C: Vivian Yeh

With a plethora of choices to please even the pickiest of palates, Tainan is a must-visit for diehard foodies.

Having taken the trip south several times, I would even say that one can get sick of eating too much good food.

Pacing yourself, it turns out, can go a long way in preventing gastronomical burnout.

One can afford to be picky when planning where and what to eat. However, it is still true that the sheer variety could make deciding where to eat somewhat of a headache.

When it comes to eating in Tainan, the students know best.

Connected by peer networks and social media, they actively evaluate the most popular restaurants, the hangout hotspots, and the shops with the chillest vibes.

Without further ado, here are five places that present great value – and modest prices – to the casual tourist.

Li-ye 裏葉

Loved by the locals but little known to outsiders, Li-ye creates a space for visitors to enjoy brunch and connect with nature.

The restaurant takes its name from leaves backlit by sunlight, which conveys the imagery of lush greenery and leisure in the shade.

Indeed, its two owners go to great length to make the place as green as possible, with plants bursting from every nook and cranny, and wooden tables and chairs that seem to blend with ease with the surroundings.

If you want to taste Li-ye’s brunch, do not take your time to get there.

The restaurant is open from 9:30 a.m. to 5 p.m., but a line usually starts growing at 9.

The limited space can only seat up to 10 guests at a time, and waiting times could be as long as an hour.

What’s more, stock usually runs out by 1pm, well before their closing time.

The long queues and robust demand gives a general idea of just how popular Li-ye is.

The two owners of Li-ye try to be innovative with their menu though. Meal choices are updated every month, and changes are revealed on Instagram.

Despite the evolving menu, customers can expect each dish to be home-cooked and well-seasoned with spices.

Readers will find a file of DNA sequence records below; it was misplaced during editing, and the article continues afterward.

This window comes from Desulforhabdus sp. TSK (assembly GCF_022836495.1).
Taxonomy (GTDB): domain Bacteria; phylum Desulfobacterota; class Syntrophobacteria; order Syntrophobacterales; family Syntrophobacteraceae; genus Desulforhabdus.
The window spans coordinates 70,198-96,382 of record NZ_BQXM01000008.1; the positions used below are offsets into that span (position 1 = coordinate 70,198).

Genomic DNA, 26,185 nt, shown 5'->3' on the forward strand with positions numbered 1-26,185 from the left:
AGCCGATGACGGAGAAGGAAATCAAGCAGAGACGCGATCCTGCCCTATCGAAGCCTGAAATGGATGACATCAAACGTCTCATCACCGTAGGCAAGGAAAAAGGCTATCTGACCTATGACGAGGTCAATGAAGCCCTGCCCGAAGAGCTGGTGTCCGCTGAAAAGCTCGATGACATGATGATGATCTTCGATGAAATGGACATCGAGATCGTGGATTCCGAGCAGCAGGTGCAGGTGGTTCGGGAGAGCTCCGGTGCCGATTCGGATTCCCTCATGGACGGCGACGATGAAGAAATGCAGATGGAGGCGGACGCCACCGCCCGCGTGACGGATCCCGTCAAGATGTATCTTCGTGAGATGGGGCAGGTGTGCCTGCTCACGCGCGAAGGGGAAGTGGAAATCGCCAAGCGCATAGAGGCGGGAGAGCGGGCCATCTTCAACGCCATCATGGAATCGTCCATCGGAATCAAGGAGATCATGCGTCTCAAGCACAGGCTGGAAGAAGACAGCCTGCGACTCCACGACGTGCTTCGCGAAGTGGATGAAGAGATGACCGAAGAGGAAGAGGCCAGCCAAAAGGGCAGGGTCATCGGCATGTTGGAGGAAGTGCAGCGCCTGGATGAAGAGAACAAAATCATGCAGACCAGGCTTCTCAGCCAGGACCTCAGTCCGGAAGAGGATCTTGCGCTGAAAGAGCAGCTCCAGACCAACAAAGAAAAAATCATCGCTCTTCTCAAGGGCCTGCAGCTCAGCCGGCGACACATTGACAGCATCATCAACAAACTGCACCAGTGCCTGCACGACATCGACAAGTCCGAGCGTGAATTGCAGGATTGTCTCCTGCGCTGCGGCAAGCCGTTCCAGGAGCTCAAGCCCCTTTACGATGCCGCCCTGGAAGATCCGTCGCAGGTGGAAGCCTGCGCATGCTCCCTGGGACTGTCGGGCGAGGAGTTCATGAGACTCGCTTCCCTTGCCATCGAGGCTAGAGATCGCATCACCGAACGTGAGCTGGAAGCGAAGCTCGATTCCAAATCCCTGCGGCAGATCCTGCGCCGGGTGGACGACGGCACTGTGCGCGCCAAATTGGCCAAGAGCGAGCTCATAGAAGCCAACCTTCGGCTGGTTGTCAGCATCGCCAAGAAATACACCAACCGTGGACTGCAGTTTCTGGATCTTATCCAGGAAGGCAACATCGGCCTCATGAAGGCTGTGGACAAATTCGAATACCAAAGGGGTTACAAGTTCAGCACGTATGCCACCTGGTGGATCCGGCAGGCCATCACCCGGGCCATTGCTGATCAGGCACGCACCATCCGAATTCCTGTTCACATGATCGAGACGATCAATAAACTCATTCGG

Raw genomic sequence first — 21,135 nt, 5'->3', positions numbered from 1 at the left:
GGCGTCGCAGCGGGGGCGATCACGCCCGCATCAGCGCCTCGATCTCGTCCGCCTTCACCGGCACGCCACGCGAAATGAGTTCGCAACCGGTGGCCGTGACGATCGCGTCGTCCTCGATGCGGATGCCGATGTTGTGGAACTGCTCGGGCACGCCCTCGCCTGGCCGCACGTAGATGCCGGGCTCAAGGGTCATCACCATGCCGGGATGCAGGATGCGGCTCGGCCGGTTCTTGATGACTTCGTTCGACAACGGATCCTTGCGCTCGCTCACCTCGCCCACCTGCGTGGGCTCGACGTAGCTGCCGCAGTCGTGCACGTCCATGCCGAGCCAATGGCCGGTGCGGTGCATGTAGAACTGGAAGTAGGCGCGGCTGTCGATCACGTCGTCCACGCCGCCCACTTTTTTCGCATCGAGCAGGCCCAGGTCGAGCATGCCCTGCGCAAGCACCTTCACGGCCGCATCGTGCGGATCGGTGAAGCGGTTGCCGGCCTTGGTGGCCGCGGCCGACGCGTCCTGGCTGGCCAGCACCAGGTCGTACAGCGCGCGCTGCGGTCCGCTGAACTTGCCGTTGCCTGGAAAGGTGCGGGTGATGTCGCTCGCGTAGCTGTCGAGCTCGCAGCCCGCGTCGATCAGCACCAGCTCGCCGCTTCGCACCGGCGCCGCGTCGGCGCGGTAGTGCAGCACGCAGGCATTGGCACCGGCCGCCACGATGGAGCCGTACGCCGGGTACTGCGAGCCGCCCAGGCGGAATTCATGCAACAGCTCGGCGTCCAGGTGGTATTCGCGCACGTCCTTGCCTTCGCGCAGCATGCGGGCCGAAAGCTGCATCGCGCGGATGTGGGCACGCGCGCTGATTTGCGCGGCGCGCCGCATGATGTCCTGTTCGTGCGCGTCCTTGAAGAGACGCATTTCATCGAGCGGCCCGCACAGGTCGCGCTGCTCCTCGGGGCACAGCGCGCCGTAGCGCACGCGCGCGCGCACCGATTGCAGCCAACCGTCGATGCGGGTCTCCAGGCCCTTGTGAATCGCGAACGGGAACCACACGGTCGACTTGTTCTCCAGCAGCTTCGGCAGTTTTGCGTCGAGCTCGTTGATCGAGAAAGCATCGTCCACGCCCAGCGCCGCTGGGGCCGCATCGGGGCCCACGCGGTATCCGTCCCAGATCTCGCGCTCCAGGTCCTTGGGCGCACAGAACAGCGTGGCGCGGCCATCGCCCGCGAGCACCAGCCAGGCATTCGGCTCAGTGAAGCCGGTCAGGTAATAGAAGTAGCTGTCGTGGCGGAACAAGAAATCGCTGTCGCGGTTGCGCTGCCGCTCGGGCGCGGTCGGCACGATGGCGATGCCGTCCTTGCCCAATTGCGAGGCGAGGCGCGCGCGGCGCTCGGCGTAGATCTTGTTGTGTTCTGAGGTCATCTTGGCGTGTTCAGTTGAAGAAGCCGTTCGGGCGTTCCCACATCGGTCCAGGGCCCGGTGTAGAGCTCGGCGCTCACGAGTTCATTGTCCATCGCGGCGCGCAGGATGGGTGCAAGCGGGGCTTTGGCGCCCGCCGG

Li-ye’s staple is a pudding that is only served after 11.

Served in a ceramic bowl, the mild sweetness is complemented by the faintly bitter caramel cap, and the texture is like a blessing for the mouth.

And the pudding has become so popular it has recently been made available as a takeaway snack.


To get to this brunch restaurant from Tainan Park, go along Gongyuan South Road and turn left at the intersection with Ximen Road.

Cross the road to head into Ximen Rd Lane 45, and nestled within an alleyway is Li-ye. Full address below. 

Shuang Cheng Kao Ji Fan 雙城烤雞飯

It always seems like the hidden gems of Tainan are found scattered within the city’s narrow and maze-like alleys.

Shuang Cheng Kao Ji Fan is a typical example.

Located just five minutes from Tainan Railway Station, the chicken rice restaurant sits at the corner between the 141st and 168th lanes of Yule Street a.k.a. “foodie street”.

Its proximity to the National Cheng Kung University campus makes it a popular spot for the university students. The cheap prices (under 100 NT for a meal) might also have something to do with its appeal.   

Shuang Cheng is a restaurant within a home.

Only open from 11 a.m. to 2 p.m.; the brief window of opportunity to eat here is in fact, shorter, as they run out of most ingredients by 1 p.m.

With that said, the down-to-earth vibe of Shuang Cheng is unmatched in Tainan, and genuinely makes one feel connected with the local culture and people.


The short menu maps different parts of the chicken to diners’ stomachs, and the home-cooked vegetables complement each dish.

With gravy on rice and vegetables stuffed around the edges of every plate, the home cooking is served in generous portions. Customers with bigger appetites would be pleased.

Just be sure to tidy up before you leave.

Hei Gong Hao Nen Xian Cao (Black Worker) 黑工嫩仙草

Black Worker (black for the color of grass jelly) is casually coined as “super popular” by local students.

The shop, well-known for its grass jelly desserts and beverages, enjoys a steady stream of customers looking for a place to sit down and chat.